Rae, 80, In her bedroom
I loved my girlfriend very much. We were true soul mates. I am very proud that I was with her for 43 years. The first evening I met Rabbie, I got up to make a drink and I asked her: "Can I make one for you too?" And she said: "No, but you can come over and kiss me." And damn it, if I didn’t!
Tree in the desert
This July was a tough month for me. There was our anniversary, Rabbie’s birthday, and her day of death.
Red is my favourite colour. She hated red, I didn’t ask for the red and they brought her ashes to me like that. After that, I went and bought a red car.
Rae and Rabbie
Rabbie’s death was for me the most devastating thing in my life. I thought I would never get over it. I miss her so very much. When I die, our ashes will be mixed together and spread in the canyon. The pain is slowly getting better, though. I never thought it would. You tend to idealise people who are dead. Now there is no Saint Rabbie anymore but Saint Rae. I have to look after myself better.
Dennis, 76, In his room
I have my own house, where I live half of the year. Sometimes I don’t talk for a week to anybody there. In the summer I rent a room in a gay retirement home. I enjoy meeting people of my kind.
I was married for thirty years. I loved my wife very much. If she hadn’t died, we would be still together. After her death I was devastated.
Dennis with his flight costume
The thing I regret most is that I didn’t become an astronaut and never went into space.
Dennis in stockings
The first time I dressed as a girl, I was eight years old.
Dennis´ wall decoration
I don’t want to be a woman. I am happy the way I am. I just enjoy the kick.
Dennis dressed up
I feel that I am transforming from a caterpillar into a butterfly. Sometimes I go out like this. If people don’t like it, it is their problem.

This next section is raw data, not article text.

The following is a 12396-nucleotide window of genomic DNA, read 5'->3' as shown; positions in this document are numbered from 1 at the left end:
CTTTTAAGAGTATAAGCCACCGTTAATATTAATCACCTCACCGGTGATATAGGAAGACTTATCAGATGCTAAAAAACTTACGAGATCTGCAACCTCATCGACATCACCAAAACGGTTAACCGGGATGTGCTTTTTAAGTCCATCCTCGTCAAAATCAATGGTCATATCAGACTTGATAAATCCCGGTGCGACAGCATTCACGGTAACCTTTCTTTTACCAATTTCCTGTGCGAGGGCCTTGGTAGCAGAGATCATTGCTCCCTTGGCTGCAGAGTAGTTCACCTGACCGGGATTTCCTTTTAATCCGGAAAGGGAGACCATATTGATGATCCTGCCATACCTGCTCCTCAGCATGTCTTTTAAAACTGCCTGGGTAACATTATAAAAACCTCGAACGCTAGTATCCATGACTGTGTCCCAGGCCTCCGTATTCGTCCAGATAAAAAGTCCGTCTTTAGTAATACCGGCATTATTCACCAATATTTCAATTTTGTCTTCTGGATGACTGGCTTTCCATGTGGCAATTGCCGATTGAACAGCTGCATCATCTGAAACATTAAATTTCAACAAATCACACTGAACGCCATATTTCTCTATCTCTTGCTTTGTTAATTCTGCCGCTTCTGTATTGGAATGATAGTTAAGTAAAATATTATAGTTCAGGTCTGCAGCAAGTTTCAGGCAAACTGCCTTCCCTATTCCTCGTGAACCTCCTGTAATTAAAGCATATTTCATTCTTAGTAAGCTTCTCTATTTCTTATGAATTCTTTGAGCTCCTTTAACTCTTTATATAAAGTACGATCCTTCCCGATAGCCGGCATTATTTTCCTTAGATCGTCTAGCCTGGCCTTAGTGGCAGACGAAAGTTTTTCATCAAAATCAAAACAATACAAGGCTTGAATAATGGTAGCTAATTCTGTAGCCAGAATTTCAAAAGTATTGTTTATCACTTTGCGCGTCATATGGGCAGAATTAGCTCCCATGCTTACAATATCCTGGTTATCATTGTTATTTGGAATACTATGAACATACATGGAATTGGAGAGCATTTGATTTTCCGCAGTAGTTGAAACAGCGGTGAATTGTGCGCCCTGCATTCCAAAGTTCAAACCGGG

All images from If you are lucky, you get old © Freya Najade
"In the project If you are lucky, you get old I capture encounters with the elderly passing by and I tell stories of those I spent time with. To my surprise, the old people I met were not just proud of their age and the fact that they made it that far in life, they were also still falling in love and breaking up. They were overcoming their lifetime partner’s death, living out their erotic fantasies or dealing with the loss of their sexual desire. Talking to them showed that inner growth is ever lasting and that humans above the age of seventy continue to love, suffer, long, dream and have sexual feelings."
Freya Najade was born in Germany in 1977. After studying in Bremen and San Francisco, she moved to London, where she currently lives and works. In December 2009she graduated with Distinction from the University of the Arts London (London College of Communication) after completing a Masters in Documentary Photography. Her work was selected for the 2009 AOP Student Awards and she has had honourable mention in the IPA Awards (2008, 2009).